Tom DeLay- Corporate Whore

Tom DeLay to be destroyed by forces he set in motion?

By Sheila McNulty in Houston
Published: January 26 2006 22:50 | Last updated: January 26 2006 22:50

The re-election campaign headquarters for US Representative Tom DeLay is virtually empty this morning. Five people are stuffing envelopes, the press officer is checking her Blackberry, and the campaign manager and another staffer are sitting in a dark room, blinds drawn, working quietly at their desks.

There is no hustle and bustle, no knocks at the door for fliers or phones ringing with calls from constituents offering to help.

But Chris Homan, the campaign manager, remains confident. Most campaigns start the year of the election, he notes, but Mr DeLay’s began last March, and has over the past 10 months been quietly targeting the grassroots, with Mr DeLay regularly conducting home-visit “meet-and-greets’’ across this largely Republican district. He claims 1,500 volunteers have been signed up – 500 in the last 10 days alone.

That Mr DeLay felt the need to organise so early, and blanket the 22nd district of Texas so completely, underlines how difficult the congressman is expecting the race to be. Indeed, three relatively unknown Republicans feel emboldened enough to challenge him in the March 7 primary for the right to run against the Democratic opponent in the November 7 general election. In 2004 Mr DeLay won 55 per cent of the vote to 41 per cent for his Democratic opponent.

Mr DeLay’s run for re- election comes while he awaits trial in Texas on money laundering charges related to campaign financing. In addition, the lobbyist Jack Abramoff, a political associate from Washington, recently pleaded guilty to public corruption and has agreed to co-operate with the government in a case Mr DeLay’s critics contend might well end up touching the congressman.

While Mr DeLay denies any wrongdoing, the legal manoeuvring already has led him to resign as majority leader of the House to keep his problems from tainting the party in what Republicans fear will be a tough election.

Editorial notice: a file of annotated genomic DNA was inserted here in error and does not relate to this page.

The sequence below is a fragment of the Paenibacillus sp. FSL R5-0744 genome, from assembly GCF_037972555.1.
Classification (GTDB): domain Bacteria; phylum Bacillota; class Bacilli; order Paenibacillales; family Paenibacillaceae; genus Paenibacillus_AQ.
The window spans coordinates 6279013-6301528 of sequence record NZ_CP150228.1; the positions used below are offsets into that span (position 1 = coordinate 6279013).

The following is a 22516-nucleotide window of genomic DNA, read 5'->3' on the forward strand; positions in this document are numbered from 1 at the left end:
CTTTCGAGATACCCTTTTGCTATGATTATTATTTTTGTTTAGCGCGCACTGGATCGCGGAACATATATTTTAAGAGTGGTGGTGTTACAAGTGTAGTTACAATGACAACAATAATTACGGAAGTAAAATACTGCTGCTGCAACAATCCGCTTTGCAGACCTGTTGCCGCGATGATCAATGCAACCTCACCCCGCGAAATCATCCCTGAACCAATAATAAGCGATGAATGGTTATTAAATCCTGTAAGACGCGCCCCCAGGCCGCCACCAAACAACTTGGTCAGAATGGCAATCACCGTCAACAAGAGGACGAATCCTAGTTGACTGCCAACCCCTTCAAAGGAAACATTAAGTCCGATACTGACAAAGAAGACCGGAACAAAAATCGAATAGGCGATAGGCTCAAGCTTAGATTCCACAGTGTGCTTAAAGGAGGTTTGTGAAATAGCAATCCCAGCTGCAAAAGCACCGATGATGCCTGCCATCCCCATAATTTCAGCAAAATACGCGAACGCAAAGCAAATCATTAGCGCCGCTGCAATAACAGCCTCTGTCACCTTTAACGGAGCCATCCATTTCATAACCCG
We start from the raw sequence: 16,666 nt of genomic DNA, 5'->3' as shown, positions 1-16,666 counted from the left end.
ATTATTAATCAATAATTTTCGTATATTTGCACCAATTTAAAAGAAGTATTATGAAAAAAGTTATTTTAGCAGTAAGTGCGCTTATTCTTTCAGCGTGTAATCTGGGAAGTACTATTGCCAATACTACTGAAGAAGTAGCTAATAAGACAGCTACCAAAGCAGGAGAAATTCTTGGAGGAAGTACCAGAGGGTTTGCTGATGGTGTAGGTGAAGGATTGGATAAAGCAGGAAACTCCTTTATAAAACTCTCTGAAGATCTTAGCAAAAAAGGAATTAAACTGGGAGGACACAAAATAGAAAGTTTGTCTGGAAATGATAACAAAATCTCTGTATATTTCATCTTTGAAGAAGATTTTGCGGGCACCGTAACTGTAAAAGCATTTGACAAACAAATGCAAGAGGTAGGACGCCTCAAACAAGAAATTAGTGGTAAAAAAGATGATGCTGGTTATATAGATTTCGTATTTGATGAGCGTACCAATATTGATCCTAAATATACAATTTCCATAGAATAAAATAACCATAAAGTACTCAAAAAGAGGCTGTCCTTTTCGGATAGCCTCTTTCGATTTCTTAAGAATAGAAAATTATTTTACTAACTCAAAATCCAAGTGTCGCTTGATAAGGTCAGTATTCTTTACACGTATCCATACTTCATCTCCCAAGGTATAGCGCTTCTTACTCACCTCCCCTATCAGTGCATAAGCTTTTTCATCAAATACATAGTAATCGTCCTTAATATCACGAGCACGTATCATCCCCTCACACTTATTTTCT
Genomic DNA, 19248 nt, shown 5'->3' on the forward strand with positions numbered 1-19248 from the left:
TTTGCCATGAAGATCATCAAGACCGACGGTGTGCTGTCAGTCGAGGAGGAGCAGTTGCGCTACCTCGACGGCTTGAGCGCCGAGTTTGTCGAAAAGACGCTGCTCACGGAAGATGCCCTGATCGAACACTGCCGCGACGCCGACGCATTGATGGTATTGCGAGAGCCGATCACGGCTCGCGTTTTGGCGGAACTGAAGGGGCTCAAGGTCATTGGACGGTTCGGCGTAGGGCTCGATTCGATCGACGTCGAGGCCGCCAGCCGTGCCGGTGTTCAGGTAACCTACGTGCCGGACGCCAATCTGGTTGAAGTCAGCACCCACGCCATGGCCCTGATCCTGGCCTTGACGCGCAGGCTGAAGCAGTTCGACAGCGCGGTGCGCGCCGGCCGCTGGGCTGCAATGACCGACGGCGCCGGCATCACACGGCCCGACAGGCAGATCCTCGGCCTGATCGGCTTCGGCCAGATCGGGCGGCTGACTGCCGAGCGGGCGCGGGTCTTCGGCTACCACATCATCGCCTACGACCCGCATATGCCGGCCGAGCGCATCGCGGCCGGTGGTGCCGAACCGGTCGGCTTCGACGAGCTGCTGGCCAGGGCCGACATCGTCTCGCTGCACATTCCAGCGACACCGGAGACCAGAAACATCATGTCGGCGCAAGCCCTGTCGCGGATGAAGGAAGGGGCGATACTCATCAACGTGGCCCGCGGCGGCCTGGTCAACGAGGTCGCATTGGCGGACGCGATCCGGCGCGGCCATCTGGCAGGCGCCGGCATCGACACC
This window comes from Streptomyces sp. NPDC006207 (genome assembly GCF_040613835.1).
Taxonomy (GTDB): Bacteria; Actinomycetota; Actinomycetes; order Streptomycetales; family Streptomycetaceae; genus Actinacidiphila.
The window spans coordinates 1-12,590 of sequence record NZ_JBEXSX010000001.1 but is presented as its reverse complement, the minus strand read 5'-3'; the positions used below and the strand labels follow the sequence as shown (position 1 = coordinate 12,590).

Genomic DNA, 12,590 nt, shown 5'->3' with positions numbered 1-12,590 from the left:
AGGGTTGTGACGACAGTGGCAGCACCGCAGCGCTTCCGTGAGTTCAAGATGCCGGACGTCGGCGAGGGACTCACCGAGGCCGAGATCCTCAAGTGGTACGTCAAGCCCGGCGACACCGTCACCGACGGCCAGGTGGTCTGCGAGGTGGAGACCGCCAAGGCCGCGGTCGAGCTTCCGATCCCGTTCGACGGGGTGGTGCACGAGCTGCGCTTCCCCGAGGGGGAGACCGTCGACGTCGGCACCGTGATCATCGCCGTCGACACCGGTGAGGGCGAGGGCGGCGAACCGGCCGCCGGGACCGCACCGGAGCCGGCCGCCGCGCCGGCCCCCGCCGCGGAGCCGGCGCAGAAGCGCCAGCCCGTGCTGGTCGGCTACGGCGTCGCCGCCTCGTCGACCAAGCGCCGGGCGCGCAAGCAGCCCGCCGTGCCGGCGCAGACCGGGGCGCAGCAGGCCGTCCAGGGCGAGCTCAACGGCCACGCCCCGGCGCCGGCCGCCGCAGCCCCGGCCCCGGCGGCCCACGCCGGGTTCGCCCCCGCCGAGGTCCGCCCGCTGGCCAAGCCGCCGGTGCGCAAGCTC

“There is an awful lot of anxiety among Republicans as to what may happen in 2006,’’ says Mike Franc of the conservative Heritage Foundation. “I think there is a sense among a growing number of members that they have lost their way. Tom DeLay may become a symbol of what ails them.’’

It is for that reason, Mr Homan says, that Mr DeLay must win this race. The loss of his seat, after 21 years in Congress during which Mr DeLay rose to become one of the most powerful politicians in Washington, would be a symbolic blow. For that reason, Mr DeLay says, Democrats have been working to undermine him.

“This is going to be a very expensive, national race and we’re going to see an unprecedented number of outside Democrat attack groups come into the 22nd district to tell the voters who should represent them,’’ Mr DeLay said.

“We’re already seeing who is bankrolling my opponent – [the leftwing activist group], trial lawyers, and labour unions – and it’s going to take a lot of financial and grassroots support to voice our message over their well-funded, misleading attacks, but I intend to fight hard and I intend to win.”

A poll by the Houston Chronicle, conducted by two respected university professors, concluded that only half of those people who voted for Mr DeLay in 2004 had confirmed they would do so again. Mr DeLay’s staff question the legitimacy of the poll, but it has given life to the campaign of his biggest Democratic opponent, Nick Lampson, who, assuming Mr DeLay wins the primary, will run against him in the general election.

“This district wants someone who can represent them in Congress who makes headlines for the right reasons,’’ Mr Lampson says. He was among six Democrats ousted after Mr DeLay’s 2003 redistricting campaign, which redrew the voting blocks for Congress to benefit Republicans. Because Mr DeLay was so firmly entrenched at the time, he added thousands of Democrats to his own district, which might hurt him now that his position has been weakened.

Richard Murray, a University of Houston political scientist, says parallels might well be drawn between Mr DeLay and the tragic figures of Shakespeare, who are destroyed by forces they put in motion. “Hoisted by your own petard – it happens every now and then,’’ Mr Murray says. “His best-case scenario is to survive as a moderately powerful Congressional member.’’

Yet Mr Franc notes there are some politicians who make real comebacks – Winston Churchill and Richard Nixon, certainly, while, on the congressional level, Trent Lott is in the process of rebuilding his Washington reputation.

What makes those who succeed successful, Mr Franc says, is being patient and keeping focused on the long-term goal. “He has the magic touch that, at the end of the day, will allow him to prevail.

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